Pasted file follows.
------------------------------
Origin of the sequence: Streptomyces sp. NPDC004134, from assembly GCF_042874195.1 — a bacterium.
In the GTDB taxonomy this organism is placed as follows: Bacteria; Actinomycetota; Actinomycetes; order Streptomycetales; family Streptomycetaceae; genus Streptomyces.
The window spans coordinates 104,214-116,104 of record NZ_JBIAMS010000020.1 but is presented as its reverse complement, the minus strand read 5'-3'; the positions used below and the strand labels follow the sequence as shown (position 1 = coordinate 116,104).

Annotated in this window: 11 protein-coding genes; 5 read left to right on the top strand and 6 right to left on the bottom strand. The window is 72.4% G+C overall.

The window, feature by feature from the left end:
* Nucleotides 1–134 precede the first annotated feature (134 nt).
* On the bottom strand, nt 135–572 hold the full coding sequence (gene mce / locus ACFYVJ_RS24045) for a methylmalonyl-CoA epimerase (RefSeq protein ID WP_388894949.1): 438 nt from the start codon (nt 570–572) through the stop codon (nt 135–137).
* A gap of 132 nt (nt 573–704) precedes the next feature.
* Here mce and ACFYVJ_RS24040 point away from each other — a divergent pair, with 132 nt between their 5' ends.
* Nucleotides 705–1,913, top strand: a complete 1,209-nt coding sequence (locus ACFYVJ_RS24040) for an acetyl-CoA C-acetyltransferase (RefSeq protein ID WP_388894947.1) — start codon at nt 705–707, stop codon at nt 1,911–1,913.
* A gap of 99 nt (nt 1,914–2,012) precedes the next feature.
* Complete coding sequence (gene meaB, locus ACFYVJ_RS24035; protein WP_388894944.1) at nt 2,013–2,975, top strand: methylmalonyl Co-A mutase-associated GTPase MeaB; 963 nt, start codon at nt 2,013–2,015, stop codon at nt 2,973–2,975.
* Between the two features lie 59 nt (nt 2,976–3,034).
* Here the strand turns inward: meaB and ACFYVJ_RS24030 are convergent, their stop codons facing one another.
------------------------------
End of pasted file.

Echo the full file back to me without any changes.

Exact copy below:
Origin of the sequence: Streptomyces sp. NPDC004134, from assembly GCF_042874195.1 — a bacterium.
In the GTDB taxonomy this organism is placed as follows: Bacteria; Actinomycetota; Actinomycetes; order Streptomycetales; family Streptomycetaceae; genus Streptomyces.
The window spans coordinates 104,214-116,104 of record NZ_JBIAMS010000020.1 but is presented as its reverse complement, the minus strand read 5'-3'; the positions used below and the strand labels follow the sequence as shown (position 1 = coordinate 116,104).

Annotated in this window: 11 protein-coding genes; 5 read left to right on the top strand and 6 right to left on the bottom strand. The window is 72.4% G+C overall.

The window, feature by feature from the left end:
* Nucleotides 1–134 precede the first annotated feature (134 nt).
* On the bottom strand, nt 135–572 hold the full coding sequence (gene mce / locus ACFYVJ_RS24045) for a methylmalonyl-CoA epimerase (RefSeq protein ID WP_388894949.1): 438 nt from the start codon (nt 570–572) through the stop codon (nt 135–137).
* A gap of 132 nt (nt 573–704) precedes the next feature.
* Here mce and ACFYVJ_RS24040 point away from each other — a divergent pair, with 132 nt between their 5' ends.
* Nucleotides 705–1,913, top strand: a complete 1,209-nt coding sequence (locus ACFYVJ_RS24040) for an acetyl-CoA C-acetyltransferase (RefSeq protein ID WP_388894947.1) — start codon at nt 705–707, stop codon at nt 1,911–1,913.
* A gap of 99 nt (nt 1,914–2,012) precedes the next feature.
* Complete coding sequence (gene meaB, locus ACFYVJ_RS24035; protein WP_388894944.1) at nt 2,013–2,975, top strand: methylmalonyl Co-A mutase-associated GTPase MeaB; 963 nt, start codon at nt 2,013–2,015, stop codon at nt 2,973–2,975.
* Between the two features lie 59 nt (nt 2,976–3,034).
* Here the strand turns inward: meaB and ACFYVJ_RS24030 are convergent, their stop codons facing one another.